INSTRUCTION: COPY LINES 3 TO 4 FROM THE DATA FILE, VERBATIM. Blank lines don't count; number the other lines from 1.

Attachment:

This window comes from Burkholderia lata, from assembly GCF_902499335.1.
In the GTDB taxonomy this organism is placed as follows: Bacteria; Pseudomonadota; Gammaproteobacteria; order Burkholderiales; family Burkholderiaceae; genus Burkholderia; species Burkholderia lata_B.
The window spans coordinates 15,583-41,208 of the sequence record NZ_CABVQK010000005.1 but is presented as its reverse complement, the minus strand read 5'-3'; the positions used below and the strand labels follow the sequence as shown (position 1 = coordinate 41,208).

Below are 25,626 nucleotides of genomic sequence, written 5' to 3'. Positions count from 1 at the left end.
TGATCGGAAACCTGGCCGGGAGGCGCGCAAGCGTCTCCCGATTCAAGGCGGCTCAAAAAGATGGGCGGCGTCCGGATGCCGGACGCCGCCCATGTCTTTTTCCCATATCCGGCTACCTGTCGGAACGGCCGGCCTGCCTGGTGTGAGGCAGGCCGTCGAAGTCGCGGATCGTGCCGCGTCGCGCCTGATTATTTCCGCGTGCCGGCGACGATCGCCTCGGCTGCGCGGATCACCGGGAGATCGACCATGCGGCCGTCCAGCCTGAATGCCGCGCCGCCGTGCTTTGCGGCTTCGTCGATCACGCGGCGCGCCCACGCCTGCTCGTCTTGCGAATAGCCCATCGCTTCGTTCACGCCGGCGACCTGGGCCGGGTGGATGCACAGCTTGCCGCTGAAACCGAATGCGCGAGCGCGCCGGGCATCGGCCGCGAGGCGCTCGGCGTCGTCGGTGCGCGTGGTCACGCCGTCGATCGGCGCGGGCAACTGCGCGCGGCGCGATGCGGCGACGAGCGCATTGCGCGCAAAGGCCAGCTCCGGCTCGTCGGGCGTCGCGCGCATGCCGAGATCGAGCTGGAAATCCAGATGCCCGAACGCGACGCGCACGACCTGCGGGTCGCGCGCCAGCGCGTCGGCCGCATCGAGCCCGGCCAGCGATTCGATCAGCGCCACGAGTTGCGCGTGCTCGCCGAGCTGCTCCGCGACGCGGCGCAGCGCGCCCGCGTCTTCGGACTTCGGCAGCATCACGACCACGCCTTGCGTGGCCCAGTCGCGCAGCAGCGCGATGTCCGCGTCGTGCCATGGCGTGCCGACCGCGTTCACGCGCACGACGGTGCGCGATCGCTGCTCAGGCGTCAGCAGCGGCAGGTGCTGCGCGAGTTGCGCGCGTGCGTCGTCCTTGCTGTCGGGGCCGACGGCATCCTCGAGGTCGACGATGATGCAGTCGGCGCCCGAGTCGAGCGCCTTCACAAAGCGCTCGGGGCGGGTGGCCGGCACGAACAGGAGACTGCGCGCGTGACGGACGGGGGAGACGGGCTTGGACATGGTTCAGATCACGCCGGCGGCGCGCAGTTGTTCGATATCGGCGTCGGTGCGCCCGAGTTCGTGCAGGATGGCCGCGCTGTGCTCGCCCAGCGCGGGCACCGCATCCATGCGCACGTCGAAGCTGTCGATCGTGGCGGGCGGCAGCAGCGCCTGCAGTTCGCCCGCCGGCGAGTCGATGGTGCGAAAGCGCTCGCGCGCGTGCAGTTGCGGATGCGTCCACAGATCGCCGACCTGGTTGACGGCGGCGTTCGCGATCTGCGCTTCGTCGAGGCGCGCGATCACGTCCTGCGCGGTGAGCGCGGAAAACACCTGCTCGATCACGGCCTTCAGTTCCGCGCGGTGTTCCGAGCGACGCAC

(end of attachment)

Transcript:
The window spans coordinates 15,583-41,208 of the sequence record NZ_CABVQK010000005.1 but is presented as its reverse complement, the minus strand read 5'-3'; the positions used below and the strand labels follow the sequence as shown (position 1 = coordinate 41,208).

Below are 25,626 nucleotides of genomic sequence, written 5' to 3'. Positions count from 1 at the left end.